May 15 | comments icon 0 COMMENTS     print icon print


God’s love is in your daily headlines

We have and need our Catholic press, but the secular media is not an enemy of the Church, writes KEVIN McKENNA

BEING World Communications Day this Sunday, journalists and broadcasters get to emerge from underneath our ‘stones’ and ‘crawl’ slowly into the light. On this day, those of us who are professional journalists and who retain a patina of religious belief dutifully attend our church services and listen to an episcopal letter reminding us all of our Christian responsibility to bring the light of Jesus’ Gospel to the world. There will also be a passage on how the development of global, mass communications can be a wondrous way to spread God’s word but a terrible curse if used to destroy and deceive.
The feeling still persists though, among too many connected with the Church that the secular press is something to be avoided because it promotes a world without God and one where instant gratification is paramount. Worse, it seems actively to reject all ideas of faith and adopt a hostile and aggressive attitude to belief. These though, are empty and baseless observations deployed mainly by those among our brethren who are simply too lazy to discover the real truth. It can also mask our own shortcomings in spreading the word of God. It’s easier to blame all this Godlessness in our wicked society on the vile, secular press.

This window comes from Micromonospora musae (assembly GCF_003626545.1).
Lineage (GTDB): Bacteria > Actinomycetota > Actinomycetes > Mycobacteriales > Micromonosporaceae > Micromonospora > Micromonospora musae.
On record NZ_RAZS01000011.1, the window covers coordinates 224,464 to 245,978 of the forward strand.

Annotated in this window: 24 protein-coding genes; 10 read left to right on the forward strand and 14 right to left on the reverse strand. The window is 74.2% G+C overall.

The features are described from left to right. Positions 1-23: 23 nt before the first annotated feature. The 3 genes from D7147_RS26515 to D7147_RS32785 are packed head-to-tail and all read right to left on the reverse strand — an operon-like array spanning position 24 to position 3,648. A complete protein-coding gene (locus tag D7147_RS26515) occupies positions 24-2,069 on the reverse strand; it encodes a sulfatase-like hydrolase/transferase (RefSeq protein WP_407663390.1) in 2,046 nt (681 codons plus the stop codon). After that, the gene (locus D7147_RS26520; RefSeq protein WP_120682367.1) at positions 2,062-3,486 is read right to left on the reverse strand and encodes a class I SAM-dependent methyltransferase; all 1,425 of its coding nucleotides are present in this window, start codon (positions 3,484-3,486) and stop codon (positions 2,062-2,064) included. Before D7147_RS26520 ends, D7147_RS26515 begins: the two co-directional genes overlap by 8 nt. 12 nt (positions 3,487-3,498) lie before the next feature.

Our society though, is not wicked or vile and nor is it Godless.

We have and need our Catholic press, however some in our secular press and among broadcasters also promote God’s love and goodness, in word and deed, every single day throughout the world. In Scotland we are blessed with having a vibrant press and broadcasting sector which reach a gold standard in journalism in very difficult circumstances. They have no obligation to promote Christianity but do so in column inches often disproportionate to the waning influence of the Church in the daily life of the nation.